- Who was Jeremy Bentham?
- Bentham and UCL
- Kilmainham Gaol, Dublin: a 'panoptic' prison?
- Other Panopticons
- A Circular Building Resembling the Panopticon
- The St Petersburg Panopticon
- The St Petersburg Panopticon Image
- National Penitentiary Cuba, Isle of Pines
- The Bogota 'Panoptico'
- The sign at the entrance to the Round House, Freemantle, Western Australia
- News and Events
- Bentham Texts Online
- Transcribe Bentham
- Research Tools
The panopticon penitentiary, from the Greek παν- ('all') and -οπτικος ('seeing') was based upon an idea of Jeremy's younger brother, Samuel, who while working in Russia for Prince Potemkin, hit upon the 'central inspection principle' which would facilitate the training and supervision of unskilled workers by experienced craftsmen. Jeremy came to adapt this principle for his proposed prison, an 'Inspection House' envisaged as a circular building, with the prisoners' cells arranged around the outer wall and the central point dominated by an inspection tower. From this building, the prison's inspector could look into the cells at any time—and even be able to speak to the prisoners in their cells via an elaborate network of 'conversation tubes'—though the inmates themselves would never be able to see the inspector himself. Assuming that the omnipotent governor was always watching them, Bentham expected that this 'new mode of obtaining power of mind over mind, in a quantity hitherto without example' would ensure that the prisoners would modify their behaviour and work hard, in order to avoid chastisement and avoid punishment. The idea of constant, overbearing surveillance is certainly unsettling, but the panopticon and its central inspection principle would, Bentham argued, have multifarious benefits:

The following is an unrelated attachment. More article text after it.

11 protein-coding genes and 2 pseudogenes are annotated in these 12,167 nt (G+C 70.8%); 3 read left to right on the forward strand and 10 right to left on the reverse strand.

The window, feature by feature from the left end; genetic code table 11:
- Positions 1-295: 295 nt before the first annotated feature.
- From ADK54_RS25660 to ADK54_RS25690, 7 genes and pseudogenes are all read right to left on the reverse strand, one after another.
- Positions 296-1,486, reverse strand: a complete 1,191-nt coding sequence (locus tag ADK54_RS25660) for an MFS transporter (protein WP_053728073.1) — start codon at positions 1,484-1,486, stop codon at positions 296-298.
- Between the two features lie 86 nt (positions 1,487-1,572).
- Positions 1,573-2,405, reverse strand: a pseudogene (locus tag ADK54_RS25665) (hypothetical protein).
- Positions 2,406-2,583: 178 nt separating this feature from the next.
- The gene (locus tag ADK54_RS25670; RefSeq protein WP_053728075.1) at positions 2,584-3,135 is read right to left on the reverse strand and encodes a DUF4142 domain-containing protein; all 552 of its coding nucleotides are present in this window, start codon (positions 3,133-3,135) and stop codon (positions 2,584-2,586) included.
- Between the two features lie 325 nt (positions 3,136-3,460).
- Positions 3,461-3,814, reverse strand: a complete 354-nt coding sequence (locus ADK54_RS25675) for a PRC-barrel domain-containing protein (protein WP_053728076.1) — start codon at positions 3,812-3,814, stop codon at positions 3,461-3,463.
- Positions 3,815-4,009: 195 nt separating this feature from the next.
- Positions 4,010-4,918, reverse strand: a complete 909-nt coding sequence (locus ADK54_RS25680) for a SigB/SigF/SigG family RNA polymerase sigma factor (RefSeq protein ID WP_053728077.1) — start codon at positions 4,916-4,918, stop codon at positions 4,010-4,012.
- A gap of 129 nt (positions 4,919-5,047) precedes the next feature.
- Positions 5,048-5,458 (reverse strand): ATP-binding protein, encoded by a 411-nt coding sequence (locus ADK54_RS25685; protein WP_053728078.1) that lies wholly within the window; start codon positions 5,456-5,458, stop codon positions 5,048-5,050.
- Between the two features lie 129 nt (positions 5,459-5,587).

'Morals reformed—health preserved—industry invigorated—instruction diffused—public burthens lightened—Economy seated, as it were, upon a rock—the gordian knot of the Poor-Laws not cut, but untied—all by a simple idea in Architecture!'
Panopticon drawings and manuscripts